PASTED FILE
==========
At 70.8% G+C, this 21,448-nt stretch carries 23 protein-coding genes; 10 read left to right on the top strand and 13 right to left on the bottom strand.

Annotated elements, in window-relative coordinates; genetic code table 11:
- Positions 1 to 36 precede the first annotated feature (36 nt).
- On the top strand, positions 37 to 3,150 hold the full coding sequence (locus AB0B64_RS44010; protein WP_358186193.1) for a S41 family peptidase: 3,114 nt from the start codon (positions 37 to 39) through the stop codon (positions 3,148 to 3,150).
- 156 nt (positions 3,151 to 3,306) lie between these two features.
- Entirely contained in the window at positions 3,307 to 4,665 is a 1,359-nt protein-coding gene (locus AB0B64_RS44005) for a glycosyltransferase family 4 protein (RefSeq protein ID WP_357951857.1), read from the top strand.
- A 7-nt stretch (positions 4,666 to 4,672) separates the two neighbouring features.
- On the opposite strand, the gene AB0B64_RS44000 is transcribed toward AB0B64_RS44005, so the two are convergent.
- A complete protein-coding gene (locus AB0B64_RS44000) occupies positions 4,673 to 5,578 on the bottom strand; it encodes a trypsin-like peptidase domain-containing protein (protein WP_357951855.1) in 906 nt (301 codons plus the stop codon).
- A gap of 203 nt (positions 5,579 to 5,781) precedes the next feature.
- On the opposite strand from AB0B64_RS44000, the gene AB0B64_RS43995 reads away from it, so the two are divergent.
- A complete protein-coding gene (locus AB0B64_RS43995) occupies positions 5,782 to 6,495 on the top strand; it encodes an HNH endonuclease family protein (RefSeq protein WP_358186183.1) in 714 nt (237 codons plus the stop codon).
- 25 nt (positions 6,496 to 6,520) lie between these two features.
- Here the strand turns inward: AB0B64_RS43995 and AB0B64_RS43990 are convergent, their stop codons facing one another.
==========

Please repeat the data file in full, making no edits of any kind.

At 70.8% G+C, this 21,448-nt stretch carries 23 protein-coding genes; 10 read left to right on the top strand and 13 right to left on the bottom strand.

Annotated elements, in window-relative coordinates; genetic code table 11:
- Positions 1 to 36 precede the first annotated feature (36 nt).
- On the top strand, positions 37 to 3,150 hold the full coding sequence (locus AB0B64_RS44010; protein WP_358186193.1) for a S41 family peptidase: 3,114 nt from the start codon (positions 37 to 39) through the stop codon (positions 3,148 to 3,150).
- 156 nt (positions 3,151 to 3,306) lie between these two features.
- Entirely contained in the window at positions 3,307 to 4,665 is a 1,359-nt protein-coding gene (locus AB0B64_RS44005) for a glycosyltransferase family 4 protein (RefSeq protein ID WP_357951857.1), read from the top strand.
- A 7-nt stretch (positions 4,666 to 4,672) separates the two neighbouring features.
- On the opposite strand, the gene AB0B64_RS44000 is transcribed toward AB0B64_RS44005, so the two are convergent.
- A complete protein-coding gene (locus AB0B64_RS44000) occupies positions 4,673 to 5,578 on the bottom strand; it encodes a trypsin-like peptidase domain-containing protein (protein WP_357951855.1) in 906 nt (301 codons plus the stop codon).
- A gap of 203 nt (positions 5,579 to 5,781) precedes the next feature.
- On the opposite strand from AB0B64_RS44000, the gene AB0B64_RS43995 reads away from it, so the two are divergent.
- A complete protein-coding gene (locus AB0B64_RS43995) occupies positions 5,782 to 6,495 on the top strand; it encodes an HNH endonuclease family protein (RefSeq protein WP_358186183.1) in 714 nt (237 codons plus the stop codon).
- 25 nt (positions 6,496 to 6,520) lie between these two features.
- Here the strand turns inward: AB0B64_RS43995 and AB0B64_RS43990 are convergent, their stop codons facing one another.